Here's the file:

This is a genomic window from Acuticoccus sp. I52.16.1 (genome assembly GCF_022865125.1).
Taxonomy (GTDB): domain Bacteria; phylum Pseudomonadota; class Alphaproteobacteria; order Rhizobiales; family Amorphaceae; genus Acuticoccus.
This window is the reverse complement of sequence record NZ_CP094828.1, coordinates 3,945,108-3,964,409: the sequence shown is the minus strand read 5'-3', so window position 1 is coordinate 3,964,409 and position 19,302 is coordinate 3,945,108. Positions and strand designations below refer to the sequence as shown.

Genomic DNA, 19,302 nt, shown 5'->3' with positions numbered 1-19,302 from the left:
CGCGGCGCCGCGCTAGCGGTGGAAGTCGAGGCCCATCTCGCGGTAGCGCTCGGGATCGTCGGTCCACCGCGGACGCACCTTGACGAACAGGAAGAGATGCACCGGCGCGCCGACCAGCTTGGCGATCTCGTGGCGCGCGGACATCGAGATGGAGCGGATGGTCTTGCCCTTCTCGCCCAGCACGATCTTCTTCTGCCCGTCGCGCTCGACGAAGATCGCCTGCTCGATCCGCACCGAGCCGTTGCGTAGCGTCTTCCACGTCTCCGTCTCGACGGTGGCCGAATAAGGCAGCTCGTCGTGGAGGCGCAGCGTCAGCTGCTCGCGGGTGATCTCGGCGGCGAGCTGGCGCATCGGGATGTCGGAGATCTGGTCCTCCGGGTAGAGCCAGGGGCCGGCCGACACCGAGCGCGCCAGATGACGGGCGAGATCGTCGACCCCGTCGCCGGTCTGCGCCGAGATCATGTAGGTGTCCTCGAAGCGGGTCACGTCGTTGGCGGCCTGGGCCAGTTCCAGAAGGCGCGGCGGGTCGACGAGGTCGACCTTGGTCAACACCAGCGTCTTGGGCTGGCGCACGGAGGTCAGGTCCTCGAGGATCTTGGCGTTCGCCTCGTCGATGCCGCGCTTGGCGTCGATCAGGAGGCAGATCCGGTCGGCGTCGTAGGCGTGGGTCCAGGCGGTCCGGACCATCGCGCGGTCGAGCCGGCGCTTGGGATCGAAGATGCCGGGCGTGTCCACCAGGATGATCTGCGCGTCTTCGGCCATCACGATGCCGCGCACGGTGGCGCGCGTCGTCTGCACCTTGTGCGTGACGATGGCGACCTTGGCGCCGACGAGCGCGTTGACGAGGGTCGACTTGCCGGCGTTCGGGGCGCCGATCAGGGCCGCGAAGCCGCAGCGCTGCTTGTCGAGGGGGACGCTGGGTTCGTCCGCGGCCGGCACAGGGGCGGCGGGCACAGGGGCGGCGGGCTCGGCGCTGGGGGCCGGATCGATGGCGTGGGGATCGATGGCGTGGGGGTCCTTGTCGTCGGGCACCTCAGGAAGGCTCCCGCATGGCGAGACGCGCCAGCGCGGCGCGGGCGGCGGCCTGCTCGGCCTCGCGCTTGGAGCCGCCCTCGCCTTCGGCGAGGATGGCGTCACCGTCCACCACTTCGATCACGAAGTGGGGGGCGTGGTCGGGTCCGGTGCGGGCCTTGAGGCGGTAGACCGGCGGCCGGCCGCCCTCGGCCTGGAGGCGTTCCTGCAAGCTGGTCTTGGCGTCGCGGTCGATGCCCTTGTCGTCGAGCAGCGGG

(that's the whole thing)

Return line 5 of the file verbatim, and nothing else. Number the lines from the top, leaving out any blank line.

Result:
CGCGGCGCCGCGCTAGCGGTGGAAGTCGAGGCCCATCTCGCGGTAGCGCTCGGGATCGTCGGTCCACCGCGGACGCACCTTGACGAACAGGAAGAGATGCACCGGCGCGCCGACCAGCTTGGCGATCTCGTGGCGCGCGGACATCGAGATGGAGCGGATGGTCTTGCCCTTCTCGCCCAGCACGATCTTCTTCTGCCCGTCGCGCTCGACGAAGATCGCCTGCTCGATCCGCACCGAGCCGTTGCGTAGCGTCTTCCACGTCTCCGTCTCGACGGTGGCCGAATAAGGCAGCTCGTCGTGGAGGCGCAGCGTCAGCTGCTCGCGGGTGATCTCGGCGGCGAGCTGGCGCATCGGGATGTCGGAGATCTGGTCCTCCGGGTAGAGCCAGGGGCCGGCCGACACCGAGCGCGCCAGATGACGGGCGAGATCGTCGACCCCGTCGCCGGTCTGCGCCGAGATCATGTAGGTGTCCTCGAAGCGGGTCACGTCGTTGGCGGCCTGGGCCAGTTCCAGAAGGCGCGGCGGGTCGACGAGGTCGACCTTGGTCAACACCAGCGTCTTGGGCTGGCGCACGGAGGTCAGGTCCTCGAGGATCTTGGCGTTCGCCTCGTCGATGCCGCGCTTGGCGTCGATCAGGAGGCAGATCCGGTCGGCGTCGTAGGCGTGGGTCCAGGCGGTCCGGACCATCGCGCGGTCGAGCCGGCGCTTGGGATCGAAGATGCCGGGCGTGTCCACCAGGATGATCTGCGCGTCTTCGGCCATCACGATGCCGCGCACGGTGGCGCGCGTCGTCTGCACCTTGTGCGTGACGATGGCGACCTTGGCGCCGACGAGCGCGTTGACGAGGGTCGACTTGCCGGCGTTCGGGGCGCCGATCAGGGCCGCGAAGCCGCAGCGCTGCTTGTCGAGGGGGACGCTGGGTTCGTCCGCGGCCGGCACAGGGGCGGCGGGCACAGGGGCGGCGGGCTCGGCGCTGGGGGCCGGATCGATGGCGTGGGGATCGATGGCGTGGGGGTCCTTGTCGTCGGGCACCTCAGGAAGGCTCCCGCATGGCGAGACGCGCCAGCGCGGCGCGGGCGGCGGCCTGCTCGGCCTCGCGCTTGGAGCCGCCCTCGCCTTCGGCGAGGATGGCGTCACCGTCCACCACTTCGATCACGAAGTGGGGGGCGTGGTCGGGTCCGGTGCGGGCCTTGAGGCGGTAGACCGGCGGCCGGCCGCCCTCGGCCTGGAGGCGTTCCTGCAAGCTGGTCTTGGCGTCGCGGTCGATGCCCTTGTCGTCGAGCAGCGGG